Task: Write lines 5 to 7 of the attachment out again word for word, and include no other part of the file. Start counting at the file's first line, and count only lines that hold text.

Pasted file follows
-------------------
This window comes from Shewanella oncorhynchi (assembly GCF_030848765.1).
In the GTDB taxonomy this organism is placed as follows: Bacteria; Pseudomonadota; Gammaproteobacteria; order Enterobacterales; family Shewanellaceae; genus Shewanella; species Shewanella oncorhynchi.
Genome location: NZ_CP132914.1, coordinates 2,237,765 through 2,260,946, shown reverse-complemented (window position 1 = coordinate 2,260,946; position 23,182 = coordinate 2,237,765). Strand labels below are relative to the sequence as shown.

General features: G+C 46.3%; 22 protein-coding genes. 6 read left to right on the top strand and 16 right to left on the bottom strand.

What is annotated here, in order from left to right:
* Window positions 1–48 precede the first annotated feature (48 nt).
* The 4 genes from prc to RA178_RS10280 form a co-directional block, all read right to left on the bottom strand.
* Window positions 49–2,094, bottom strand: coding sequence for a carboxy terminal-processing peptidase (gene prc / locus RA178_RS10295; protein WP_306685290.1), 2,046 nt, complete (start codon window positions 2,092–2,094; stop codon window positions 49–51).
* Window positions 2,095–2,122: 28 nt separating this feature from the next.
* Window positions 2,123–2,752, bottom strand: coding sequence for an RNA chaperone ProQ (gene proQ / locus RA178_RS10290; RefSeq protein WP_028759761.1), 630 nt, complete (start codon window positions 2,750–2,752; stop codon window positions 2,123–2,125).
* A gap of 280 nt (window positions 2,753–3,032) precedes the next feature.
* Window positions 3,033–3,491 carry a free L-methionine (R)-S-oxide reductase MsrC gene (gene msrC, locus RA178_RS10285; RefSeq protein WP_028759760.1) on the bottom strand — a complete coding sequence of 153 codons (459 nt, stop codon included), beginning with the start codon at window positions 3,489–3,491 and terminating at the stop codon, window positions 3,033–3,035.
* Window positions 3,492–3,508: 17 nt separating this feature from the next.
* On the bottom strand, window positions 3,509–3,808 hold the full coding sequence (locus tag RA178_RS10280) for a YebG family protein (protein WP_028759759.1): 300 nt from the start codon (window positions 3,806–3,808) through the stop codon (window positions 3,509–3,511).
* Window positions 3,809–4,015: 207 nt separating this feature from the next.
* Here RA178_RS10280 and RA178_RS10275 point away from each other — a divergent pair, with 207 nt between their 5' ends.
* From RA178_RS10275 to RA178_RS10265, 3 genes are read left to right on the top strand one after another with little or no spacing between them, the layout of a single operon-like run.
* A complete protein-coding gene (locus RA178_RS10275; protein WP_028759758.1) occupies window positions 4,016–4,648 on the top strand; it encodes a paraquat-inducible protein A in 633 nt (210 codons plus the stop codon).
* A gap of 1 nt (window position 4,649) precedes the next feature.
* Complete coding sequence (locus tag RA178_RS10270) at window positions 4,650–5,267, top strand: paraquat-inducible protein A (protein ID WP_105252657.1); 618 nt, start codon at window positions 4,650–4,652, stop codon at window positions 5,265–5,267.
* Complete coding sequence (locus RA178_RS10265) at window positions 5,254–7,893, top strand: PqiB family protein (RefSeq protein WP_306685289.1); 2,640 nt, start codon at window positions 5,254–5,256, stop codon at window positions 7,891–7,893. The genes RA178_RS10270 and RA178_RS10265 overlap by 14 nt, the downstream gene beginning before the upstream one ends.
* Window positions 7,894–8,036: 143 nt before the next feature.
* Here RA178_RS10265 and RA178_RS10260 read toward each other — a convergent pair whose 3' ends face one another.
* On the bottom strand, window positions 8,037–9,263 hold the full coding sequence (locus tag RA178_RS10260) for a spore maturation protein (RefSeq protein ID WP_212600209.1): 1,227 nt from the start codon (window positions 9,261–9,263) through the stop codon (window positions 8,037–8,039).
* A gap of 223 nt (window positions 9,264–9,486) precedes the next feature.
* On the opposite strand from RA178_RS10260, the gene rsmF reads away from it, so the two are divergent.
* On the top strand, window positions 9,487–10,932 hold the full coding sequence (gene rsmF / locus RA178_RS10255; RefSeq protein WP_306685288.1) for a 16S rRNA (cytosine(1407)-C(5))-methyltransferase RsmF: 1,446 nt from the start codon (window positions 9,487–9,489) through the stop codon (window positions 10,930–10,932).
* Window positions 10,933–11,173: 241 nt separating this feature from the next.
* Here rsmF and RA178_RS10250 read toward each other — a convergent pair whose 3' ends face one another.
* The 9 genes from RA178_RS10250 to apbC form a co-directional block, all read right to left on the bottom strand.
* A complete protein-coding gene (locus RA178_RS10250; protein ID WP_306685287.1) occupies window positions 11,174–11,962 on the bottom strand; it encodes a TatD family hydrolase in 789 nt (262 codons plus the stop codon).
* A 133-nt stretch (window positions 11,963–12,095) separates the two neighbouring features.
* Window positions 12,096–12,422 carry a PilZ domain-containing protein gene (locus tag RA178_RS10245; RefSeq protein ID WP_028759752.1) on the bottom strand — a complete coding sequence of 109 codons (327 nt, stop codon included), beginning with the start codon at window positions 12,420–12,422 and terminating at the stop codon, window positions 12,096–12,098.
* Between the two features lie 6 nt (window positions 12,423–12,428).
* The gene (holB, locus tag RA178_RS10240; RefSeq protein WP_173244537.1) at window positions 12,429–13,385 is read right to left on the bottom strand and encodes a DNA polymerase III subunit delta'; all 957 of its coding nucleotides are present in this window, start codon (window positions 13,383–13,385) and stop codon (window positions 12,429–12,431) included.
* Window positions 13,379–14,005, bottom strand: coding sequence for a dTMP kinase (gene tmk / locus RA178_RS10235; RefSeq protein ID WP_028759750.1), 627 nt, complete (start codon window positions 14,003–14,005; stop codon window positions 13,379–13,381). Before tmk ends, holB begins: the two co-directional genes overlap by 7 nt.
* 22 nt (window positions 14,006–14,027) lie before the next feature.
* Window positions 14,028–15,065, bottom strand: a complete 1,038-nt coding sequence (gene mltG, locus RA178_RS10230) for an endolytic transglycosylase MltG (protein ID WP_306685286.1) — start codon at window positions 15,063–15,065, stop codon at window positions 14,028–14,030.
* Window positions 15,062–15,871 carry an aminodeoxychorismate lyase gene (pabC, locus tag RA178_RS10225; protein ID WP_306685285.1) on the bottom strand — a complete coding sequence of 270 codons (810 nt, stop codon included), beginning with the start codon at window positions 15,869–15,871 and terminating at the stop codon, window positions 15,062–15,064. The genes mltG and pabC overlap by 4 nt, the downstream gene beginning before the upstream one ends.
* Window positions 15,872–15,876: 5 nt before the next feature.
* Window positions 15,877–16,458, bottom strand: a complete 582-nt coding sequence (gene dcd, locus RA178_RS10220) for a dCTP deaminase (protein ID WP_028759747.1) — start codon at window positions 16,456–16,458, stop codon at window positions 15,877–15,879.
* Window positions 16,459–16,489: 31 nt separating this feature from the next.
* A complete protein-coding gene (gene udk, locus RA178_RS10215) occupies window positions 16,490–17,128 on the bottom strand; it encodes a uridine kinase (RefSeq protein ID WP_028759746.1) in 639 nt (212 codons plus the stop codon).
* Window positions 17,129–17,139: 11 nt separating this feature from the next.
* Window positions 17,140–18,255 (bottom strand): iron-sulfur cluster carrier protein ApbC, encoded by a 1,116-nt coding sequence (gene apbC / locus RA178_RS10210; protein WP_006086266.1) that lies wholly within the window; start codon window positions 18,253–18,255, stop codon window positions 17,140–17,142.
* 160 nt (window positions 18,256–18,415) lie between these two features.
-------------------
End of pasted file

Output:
What is annotated here, in order from left to right:
* Window positions 1–48 precede the first annotated feature (48 nt).
* The 4 genes from prc to RA178_RS10280 form a co-directional block, all read right to left on the bottom strand.